Not many manufacturers offer a second powertrain option in this class, but a larger 2.4-liter four-cylinder is available that produces 168 horsepower and 167 pound-feet of torque. Unlike the 2.0-liter, this engine is only paired with the CVT. A front-wheel drive 2.4-liter Outlander Sport gets the same 23/29/25 mpg ratings as the manual, whereas an all-wheel drive model drops down to 23/28/25 mpg. These are some of the worst fuel economy figures in the segment, even if its power output is one of the strongest.

What's it like to drive?

The Outlander Sport looks like it has some potential to be fun from the specs sheet, but it's stale and drab to drive. Acceleration is plenty brisk for a car of its size, but any fun is sucked out of it by the CVT. Unlike newer, more lively CVTs that simulate gear shifts, this one just revs up to redline and hangs out there. The engine sounds stressed, and doesn't produce a rewarding sound when pegged at the top of the tachometer. Even in mundane driving, there's lots of engine droning because of the CVT.

Handling is less than stellar, too. The car drives bigger and heavier than its 3,285 pounds suggests. Ride quality suffers as a result of the short wheelbase, coming off as unnecessarily brittle on the GT trim. Some of that might be curable by fitting wheels smaller than the unnecessarily large 18-inch wheels found on our GT with the 2.4-liter. The shape is easily influenced and buffeted about by strong winds, and fuel economy wasn't the best, either. We got just over 25 mpg in a couple hundred miles of highway driving, which leaves it a few short of our test car's 28 mpg rating.

What more can I read about the Mitsubishi Outlander Sport?

2015 Mitsubishi Outlander Sport Quick Spin

The Mitsubishi Outlander Sport is not new. It is also not sporty. Despite it all, the Outlander Sport is selling better than ever. Between 3,000 and 5,000 people take one of these crossovers home each month.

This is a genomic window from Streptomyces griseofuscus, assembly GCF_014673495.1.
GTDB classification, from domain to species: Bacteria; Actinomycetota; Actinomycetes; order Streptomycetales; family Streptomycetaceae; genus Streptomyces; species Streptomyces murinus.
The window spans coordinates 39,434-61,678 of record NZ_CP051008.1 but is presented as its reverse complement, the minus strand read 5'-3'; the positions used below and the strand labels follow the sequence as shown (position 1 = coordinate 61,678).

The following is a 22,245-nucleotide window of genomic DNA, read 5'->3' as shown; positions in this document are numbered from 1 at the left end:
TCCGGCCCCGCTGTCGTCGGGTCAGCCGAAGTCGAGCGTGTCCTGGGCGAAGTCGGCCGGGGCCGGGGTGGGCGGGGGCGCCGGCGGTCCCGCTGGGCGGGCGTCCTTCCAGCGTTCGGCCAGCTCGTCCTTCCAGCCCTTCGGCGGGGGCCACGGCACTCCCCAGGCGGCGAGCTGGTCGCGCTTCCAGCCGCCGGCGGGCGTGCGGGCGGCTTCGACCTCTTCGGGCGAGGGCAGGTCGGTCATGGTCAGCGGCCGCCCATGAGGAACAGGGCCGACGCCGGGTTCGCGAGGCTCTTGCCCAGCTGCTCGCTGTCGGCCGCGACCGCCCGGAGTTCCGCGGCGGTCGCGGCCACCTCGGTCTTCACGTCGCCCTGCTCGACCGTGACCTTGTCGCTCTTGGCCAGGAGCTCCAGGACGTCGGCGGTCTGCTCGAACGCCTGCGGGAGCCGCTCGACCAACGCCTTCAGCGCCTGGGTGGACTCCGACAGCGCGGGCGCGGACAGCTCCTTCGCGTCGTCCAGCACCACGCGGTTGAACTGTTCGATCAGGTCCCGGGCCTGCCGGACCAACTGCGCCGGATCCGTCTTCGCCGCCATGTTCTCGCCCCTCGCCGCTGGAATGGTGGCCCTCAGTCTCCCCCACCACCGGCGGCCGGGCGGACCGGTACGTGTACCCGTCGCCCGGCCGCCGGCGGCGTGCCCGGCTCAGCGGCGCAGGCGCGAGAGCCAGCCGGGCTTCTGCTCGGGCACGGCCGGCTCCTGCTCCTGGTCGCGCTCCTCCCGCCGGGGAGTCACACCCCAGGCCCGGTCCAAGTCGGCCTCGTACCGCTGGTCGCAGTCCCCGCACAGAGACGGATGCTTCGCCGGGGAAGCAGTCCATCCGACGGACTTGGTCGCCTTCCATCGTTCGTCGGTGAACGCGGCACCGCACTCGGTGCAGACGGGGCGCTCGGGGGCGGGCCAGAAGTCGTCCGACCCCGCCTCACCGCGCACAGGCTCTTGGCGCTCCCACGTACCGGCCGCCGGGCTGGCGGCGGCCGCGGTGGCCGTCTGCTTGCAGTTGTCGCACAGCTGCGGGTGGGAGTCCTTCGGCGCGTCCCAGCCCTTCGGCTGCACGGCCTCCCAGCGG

What features are available and what's the price?

Pricing for the 2019 Mitsubishi Outlander Sport starts with the ES trim level equipped with a manual transmission for $22,040, including the $1,095 destination fee.

Standard features include 18-inch alloy wheels, remote keyless entry, automatic climate control and a 7-inch touchscreen infotainment display. It costs $1,200 more to get the CVT for a final price of $23,240. All-wheel drive is another $1,500 on top of that.

To see what extra features come on the LE ($24,240), SP ($24,640), SE ($24,640) and GT ($27,640) trim levels, check out this breakdown of features, pricing and specs here on Autoblog.

What's its safety equipment and crash ratings?

The 2019 Mitsubishi Outlander Sport doesn't make its active safety tech standard, but there's a fair amount available on the SE and GT trim levels. Systems on the SE and GT include blind-spot and rear cross traffic warning. Step up to the GT and you get forward collision warning with pedestrian detection, lane departure warning and automatic brights.

Safety ratings for the Outlander Sport are OK but certainly not the best. It received an overall 4-star crash rating from the government. The Outlander Sport received mostly Good but some Moderate ratings from the Insurance Institute for Highway Safety. It was not awarded a Top Safety Pick, either.


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2019 Mitsubishi Outlander Sport Review and Buying Guide | Long in the tooth2019 Mitsubishi Outlander Sport Review and Buying Guide | Long in the tooth2019 Mitsubishi Outlander Sport Review and Buying Guide | Long in the tooth

2019 Mitsubishi Outlander Sport Review and Buying Guide | Long in the tooth2019 Mitsubishi Outlander Sport Review and Buying Guide | Long in the tooth2019 Mitsubishi Outlander Sport Review and Buying Guide | Long in the tooth

2019 Mitsubishi Outlander Sport Review and Buying Guide | Long in the tooth2019 Mitsubishi Outlander Sport Review and Buying Guide | Long in the tooth